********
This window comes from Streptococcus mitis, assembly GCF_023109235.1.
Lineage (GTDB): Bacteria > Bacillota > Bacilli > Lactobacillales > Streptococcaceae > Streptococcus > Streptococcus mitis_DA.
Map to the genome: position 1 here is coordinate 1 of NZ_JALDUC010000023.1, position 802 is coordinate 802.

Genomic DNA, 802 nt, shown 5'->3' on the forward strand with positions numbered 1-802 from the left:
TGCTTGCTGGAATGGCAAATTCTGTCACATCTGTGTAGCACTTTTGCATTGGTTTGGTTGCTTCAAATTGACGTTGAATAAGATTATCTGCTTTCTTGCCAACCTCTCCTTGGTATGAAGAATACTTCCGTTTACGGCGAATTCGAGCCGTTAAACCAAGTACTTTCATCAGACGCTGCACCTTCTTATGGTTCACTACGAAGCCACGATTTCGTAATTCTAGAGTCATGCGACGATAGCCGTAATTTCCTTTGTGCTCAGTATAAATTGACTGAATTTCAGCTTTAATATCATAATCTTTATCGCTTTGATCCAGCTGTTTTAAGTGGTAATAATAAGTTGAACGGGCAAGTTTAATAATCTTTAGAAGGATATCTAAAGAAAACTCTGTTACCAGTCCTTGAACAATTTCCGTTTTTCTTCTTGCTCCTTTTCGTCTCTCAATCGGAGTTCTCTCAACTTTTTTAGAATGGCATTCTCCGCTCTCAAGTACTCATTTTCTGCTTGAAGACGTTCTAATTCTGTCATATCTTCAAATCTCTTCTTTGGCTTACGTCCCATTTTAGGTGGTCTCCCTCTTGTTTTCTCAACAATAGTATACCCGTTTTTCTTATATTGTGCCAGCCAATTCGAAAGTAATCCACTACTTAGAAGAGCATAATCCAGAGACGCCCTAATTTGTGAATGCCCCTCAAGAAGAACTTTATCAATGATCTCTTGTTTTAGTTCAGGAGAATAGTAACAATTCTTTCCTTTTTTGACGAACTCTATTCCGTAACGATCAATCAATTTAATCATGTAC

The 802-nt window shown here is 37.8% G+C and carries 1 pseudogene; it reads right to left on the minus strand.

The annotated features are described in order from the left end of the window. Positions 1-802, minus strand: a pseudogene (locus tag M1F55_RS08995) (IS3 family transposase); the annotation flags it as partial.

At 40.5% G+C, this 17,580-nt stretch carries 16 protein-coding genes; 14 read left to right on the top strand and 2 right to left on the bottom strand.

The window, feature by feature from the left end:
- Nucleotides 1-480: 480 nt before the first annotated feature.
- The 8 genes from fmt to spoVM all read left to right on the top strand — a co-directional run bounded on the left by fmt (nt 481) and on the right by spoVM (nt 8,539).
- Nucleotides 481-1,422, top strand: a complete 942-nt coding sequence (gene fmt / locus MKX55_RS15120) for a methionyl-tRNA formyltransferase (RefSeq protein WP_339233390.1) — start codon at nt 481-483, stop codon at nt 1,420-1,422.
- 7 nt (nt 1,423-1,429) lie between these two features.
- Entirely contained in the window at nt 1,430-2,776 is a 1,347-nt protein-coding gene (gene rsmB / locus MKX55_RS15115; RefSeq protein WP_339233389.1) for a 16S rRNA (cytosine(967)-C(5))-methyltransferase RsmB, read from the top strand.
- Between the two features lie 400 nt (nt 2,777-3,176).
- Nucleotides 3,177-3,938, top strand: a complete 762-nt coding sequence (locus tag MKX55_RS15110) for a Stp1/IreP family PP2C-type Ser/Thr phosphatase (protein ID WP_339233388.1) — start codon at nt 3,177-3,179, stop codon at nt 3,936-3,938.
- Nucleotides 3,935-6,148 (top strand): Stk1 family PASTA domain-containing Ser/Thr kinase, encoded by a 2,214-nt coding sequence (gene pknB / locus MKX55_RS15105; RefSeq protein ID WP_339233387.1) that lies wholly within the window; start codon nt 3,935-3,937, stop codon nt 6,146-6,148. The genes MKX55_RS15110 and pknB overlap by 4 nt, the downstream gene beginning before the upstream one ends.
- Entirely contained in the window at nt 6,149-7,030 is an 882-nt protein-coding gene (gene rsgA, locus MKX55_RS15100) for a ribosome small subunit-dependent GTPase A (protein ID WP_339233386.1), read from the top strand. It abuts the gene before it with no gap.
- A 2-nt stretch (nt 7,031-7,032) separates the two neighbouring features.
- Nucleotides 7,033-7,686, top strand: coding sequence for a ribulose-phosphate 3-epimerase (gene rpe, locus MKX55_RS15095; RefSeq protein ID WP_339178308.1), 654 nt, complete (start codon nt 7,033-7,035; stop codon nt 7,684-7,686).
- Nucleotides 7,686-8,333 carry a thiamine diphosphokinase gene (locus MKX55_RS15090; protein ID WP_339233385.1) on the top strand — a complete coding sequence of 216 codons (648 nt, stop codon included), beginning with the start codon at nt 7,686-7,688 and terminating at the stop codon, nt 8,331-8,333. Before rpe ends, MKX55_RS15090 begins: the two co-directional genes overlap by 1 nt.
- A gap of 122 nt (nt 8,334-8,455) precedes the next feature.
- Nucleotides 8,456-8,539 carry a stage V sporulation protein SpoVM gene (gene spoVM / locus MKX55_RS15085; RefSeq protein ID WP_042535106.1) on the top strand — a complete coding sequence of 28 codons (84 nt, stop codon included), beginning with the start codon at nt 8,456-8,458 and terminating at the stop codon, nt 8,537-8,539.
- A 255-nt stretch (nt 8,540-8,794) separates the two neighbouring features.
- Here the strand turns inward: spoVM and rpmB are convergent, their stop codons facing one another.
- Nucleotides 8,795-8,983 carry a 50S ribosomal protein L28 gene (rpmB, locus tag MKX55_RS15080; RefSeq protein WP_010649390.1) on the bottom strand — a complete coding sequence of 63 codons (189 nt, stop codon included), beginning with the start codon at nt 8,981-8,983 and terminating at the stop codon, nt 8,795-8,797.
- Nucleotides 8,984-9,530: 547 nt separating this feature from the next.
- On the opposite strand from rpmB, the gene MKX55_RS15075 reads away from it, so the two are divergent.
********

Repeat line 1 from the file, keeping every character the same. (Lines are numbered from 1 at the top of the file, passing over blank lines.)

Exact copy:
This window comes from Streptococcus mitis, assembly GCF_023109235.1.